A Journey to the Best Whisky Bars in Tokyo
Down narrow streets, half-hidden behind blinking signboards, in basements, and at the top of high rises — we’re here to help you find the best whisky bars in Tokyo.
In Japan, the production of whisky (spelled without the “e,” following the Scottish spelling style) first began in 1870 and production for sale in 1924. Yet, within this comparatively short amount of time, Japanese whisky makers have earned a name for themselves, particularly within the last two decades.
Japan’s single malt Yamazaki Sherry Cask 2013 was named the “World Whisky of the Year” by world-renowned whisky reviewer Jim Murray. And even back in 2001, Japanese whisky makers had begun to sweep awards in blind taste-testing events, such as at the World Whiskies Awards, a competition evaluating whiskeys entered from around the globe.
With prestigious accolades to claim as their own, Japanese whisky is now the second-most exported alcoholic beverage behind sake, garnering $130 million in 2019.
Long story short: You are in the right country if your favorite drink is whisky.
With plenty to get excited about and so much to choose from, here is a list to inspire your next happy hour or late-night excursion.
As the name promises, Tokyo Whisky Library has an extensive collection of whiskies—1200!—from which to choose. A 1-minute walk from Omotesando Station, the bar’s atmosphere and whisky-focused décor will delight any whisky-loving soul. This classic choice should be your first stop in your pursuit of the best whisky bar in Tokyo. Reservations are accepted, and the place fills up fast, so if you want to guarantee your seat, make sure to book in advance.
Access: Omotesando Station, Tokyo Metro Ginza Line, Hanzomon Line, Chiyoda Line, Exit B3
Famous for its rare and hard-to-find Japanese whisky collection, Bar Zoetrope is a cozy yet well-known destination for whisky lovers in the greater Tokyo area and nationwide, too. The interior fits six counter seats and three tables. Outside of the beautiful collection of whisky behind the counter, black-and-white 1920s films play silently against one wall. If you ever find yourself in Nishi-Shinjuku, drop-in, and you might get lucky with an empty seat.
Access: Shinjuku Station, West Exit D5
CASK Strength, an iconic whisky bar often featured in Japanese TV and film, is positioned in downtown Roppongi and has a sophisticated selection of whiskies from around the world lining their shelves. This underground bar has a broader selection of international whiskies compared to their Japanese list. Still, it is a worthy place to catch your breath after a long workday. Cover charge: ¥1,000. If you like the feel of this place, check out their sister store, Mizunara Cask, just down the road.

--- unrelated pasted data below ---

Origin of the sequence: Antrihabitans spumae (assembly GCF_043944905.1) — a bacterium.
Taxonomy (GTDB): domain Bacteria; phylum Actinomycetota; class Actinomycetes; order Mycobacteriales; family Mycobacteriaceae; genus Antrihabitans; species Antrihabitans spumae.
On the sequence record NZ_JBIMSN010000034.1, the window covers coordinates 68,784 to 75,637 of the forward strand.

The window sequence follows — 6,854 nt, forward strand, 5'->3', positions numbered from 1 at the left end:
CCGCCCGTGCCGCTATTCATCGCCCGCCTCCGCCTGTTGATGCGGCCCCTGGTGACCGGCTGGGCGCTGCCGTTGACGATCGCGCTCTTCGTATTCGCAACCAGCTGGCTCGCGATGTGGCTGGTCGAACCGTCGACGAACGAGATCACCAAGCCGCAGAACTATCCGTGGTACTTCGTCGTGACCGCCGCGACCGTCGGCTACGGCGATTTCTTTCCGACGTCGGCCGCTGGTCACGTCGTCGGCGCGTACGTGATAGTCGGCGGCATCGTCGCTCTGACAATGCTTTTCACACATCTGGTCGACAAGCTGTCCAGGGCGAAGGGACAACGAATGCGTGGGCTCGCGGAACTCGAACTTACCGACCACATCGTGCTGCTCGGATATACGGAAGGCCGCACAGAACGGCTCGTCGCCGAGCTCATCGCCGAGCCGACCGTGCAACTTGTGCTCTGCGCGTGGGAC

Access: Roppongi Station, Hibiya Line, Exit 3
Don’t let the exterior fool you. This establishment is less known but assuredly delightful. The owner is knowledgeable, and the bites are perfectly paired with your whisky drink. If you want a good conversation with a learned whisky master, this is the place to go. Located down a backstreet and slightly less upscale than other picks on this list, save this location for a surprisingly satisfying whisky bar stop when in Kinshicho.
Access: Kinshicho Station, Sobu Chuo Line, North Exit
Founded in 1960, Bar Nemo is a quietly stylish bar on a shopping street in the bustling Asakusa district. Aside from an excellent array of whisky choices, they also serve plates of spiny lobster, blowfish, and venison. Classic cocktails are on the menu, too. The temperature is set low inside the bar to maintain optimal temperatures for whisky preservation, but they provide blankets for people who feel chilled. The bar seats 20 people. You can make reservations via their HotPepper page. The form is in Japanese, so if you want, you can have one of our TokyoMate Assistants do that for you.
Access: Asakusa Station, Tsukuba Express, A1 Exit
If you want to explore some whisky cocktails, Bar BenFiddich is a safe bet, with its frequent appearances in Asia’s 50 Best Bars listings. The old-world atmosphere is reason enough to add this to your list of places to check out when in Shinjuku, but don’t leave without trying a whisky cocktail, which they are quite skilled at making. A popular drinking destination, you will want to make a reservation before heading here, or be prepared to wait.
Access: Shinjuku Station, Exit 8
If you stumbled onto this place by accident, you got lucky. Situated on a tiny back street behind Shibuya Mark City and up three flights of stairs, Bar Caol Ila features whiskies from the Scottish Caol Ila whisky distillery and many other regions in Scotland. It is a gratifying stop if you need a quick break from the Shibuya crowds. Or if you want to explore some exclusive scotch whiskies and increasingly hard-to-find years and bottles.
Access: Shibuya Station, West Exit of Inokashira Line
Note: When planning your outings, be sure to check each venue’s official website for the details of their COVID-19 prevention strategies and be mindful of the guidelines that each establishment has enacted for your safety and the safety of others.
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